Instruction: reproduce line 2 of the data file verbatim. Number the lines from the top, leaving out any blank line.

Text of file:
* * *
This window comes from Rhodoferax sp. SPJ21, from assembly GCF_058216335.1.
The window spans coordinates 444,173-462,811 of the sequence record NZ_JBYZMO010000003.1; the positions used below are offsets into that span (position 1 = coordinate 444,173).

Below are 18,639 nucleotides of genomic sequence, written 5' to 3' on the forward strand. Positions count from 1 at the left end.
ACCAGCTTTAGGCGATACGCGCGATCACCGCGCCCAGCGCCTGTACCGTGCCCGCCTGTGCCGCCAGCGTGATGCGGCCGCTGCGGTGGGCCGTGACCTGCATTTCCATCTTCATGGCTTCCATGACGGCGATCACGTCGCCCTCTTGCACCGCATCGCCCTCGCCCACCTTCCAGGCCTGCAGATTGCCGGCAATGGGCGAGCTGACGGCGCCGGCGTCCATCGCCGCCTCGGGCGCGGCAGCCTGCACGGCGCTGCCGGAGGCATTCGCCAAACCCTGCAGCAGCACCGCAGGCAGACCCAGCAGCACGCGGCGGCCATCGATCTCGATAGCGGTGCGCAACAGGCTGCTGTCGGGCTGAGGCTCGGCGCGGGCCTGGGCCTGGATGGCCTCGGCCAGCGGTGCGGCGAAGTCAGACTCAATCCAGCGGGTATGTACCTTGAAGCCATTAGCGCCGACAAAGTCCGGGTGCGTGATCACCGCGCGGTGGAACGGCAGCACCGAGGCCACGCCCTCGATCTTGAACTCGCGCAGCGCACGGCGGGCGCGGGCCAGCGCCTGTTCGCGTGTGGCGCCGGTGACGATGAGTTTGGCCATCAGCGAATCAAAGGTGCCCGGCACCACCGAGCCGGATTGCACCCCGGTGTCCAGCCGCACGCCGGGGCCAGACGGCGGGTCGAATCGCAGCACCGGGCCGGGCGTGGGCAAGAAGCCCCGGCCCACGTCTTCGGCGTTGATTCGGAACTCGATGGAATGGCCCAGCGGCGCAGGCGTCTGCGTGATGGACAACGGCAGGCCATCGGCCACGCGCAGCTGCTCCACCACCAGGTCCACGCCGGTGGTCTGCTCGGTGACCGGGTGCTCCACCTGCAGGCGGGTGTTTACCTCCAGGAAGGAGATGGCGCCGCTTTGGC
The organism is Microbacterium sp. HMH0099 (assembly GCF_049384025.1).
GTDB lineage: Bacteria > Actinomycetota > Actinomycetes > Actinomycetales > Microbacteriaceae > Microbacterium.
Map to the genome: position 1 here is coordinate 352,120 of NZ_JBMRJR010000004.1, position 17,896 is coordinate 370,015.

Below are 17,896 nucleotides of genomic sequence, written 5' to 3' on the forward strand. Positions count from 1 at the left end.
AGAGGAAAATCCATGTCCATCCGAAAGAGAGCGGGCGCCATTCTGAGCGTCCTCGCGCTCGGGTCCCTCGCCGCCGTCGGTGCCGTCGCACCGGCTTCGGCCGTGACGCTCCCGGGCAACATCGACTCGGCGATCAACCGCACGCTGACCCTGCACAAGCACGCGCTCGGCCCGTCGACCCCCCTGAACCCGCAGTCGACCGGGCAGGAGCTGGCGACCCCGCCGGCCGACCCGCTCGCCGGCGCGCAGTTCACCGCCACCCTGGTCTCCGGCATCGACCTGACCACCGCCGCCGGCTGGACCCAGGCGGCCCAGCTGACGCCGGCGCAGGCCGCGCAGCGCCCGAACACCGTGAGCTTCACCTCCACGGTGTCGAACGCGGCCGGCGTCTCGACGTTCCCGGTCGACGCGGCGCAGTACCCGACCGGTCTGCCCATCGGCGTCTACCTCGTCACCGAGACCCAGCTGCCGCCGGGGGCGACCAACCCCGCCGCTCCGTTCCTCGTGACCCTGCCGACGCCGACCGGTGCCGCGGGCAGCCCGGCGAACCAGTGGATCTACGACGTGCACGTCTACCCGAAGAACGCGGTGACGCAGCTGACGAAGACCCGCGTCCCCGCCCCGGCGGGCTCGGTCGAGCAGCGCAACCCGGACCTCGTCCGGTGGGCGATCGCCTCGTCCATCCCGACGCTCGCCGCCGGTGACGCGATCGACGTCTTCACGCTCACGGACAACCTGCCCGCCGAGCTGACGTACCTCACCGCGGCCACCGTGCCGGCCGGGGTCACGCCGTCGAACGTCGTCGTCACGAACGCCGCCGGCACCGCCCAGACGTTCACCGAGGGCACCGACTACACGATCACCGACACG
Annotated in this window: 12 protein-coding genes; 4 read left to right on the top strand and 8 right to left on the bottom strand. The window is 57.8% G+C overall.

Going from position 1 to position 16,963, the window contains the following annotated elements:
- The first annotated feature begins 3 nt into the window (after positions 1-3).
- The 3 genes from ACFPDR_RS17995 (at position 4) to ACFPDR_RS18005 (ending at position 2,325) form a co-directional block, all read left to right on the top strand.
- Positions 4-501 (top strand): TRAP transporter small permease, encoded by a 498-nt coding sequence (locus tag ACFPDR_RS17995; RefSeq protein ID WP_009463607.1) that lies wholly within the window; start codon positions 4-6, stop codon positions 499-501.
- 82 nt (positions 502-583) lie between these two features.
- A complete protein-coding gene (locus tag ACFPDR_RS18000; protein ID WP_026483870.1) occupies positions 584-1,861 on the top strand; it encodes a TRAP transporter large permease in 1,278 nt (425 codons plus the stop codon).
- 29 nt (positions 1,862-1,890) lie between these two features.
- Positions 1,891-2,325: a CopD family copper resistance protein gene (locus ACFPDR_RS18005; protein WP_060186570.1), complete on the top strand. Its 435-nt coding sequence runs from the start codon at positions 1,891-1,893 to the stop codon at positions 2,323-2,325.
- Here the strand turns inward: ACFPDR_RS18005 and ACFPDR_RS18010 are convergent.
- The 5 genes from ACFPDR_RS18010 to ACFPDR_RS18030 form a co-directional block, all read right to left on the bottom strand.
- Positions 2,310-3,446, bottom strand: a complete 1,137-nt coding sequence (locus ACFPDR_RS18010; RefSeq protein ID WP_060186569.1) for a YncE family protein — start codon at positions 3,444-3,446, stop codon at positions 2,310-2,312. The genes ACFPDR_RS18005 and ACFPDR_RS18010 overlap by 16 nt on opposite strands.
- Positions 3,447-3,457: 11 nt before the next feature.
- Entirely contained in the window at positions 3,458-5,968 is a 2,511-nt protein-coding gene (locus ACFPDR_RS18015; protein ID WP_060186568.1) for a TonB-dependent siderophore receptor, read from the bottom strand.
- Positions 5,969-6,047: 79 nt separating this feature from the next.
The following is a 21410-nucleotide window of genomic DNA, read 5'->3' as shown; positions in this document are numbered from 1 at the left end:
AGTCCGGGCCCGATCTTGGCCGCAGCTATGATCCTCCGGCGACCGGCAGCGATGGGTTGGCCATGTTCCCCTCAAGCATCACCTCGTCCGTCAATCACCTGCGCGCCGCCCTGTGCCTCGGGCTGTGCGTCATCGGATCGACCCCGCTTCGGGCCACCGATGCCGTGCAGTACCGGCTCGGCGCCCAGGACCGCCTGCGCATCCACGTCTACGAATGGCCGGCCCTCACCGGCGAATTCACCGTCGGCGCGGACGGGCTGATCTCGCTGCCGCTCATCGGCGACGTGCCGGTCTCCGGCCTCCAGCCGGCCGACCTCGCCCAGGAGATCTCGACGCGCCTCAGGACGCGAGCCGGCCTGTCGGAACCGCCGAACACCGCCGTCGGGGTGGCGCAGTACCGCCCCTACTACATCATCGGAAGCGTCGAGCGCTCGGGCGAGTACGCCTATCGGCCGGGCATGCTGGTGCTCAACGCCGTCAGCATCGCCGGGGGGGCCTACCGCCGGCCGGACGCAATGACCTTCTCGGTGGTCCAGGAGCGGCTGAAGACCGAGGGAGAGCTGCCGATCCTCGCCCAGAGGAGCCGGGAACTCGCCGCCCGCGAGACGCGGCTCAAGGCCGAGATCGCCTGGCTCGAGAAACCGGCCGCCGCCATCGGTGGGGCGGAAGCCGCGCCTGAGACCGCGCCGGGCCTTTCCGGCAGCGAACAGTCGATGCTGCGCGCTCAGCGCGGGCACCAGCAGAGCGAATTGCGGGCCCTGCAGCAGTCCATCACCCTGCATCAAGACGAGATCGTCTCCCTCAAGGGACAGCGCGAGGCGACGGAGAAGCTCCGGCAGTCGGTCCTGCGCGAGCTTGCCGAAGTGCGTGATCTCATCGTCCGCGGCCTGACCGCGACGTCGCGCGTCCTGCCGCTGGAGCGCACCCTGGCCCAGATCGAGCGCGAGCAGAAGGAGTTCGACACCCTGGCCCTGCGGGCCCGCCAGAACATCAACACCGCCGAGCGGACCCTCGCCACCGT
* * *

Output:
The window spans coordinates 444,173-462,811 of the sequence record NZ_JBYZMO010000003.1; the positions used below are offsets into that span (position 1 = coordinate 444,173).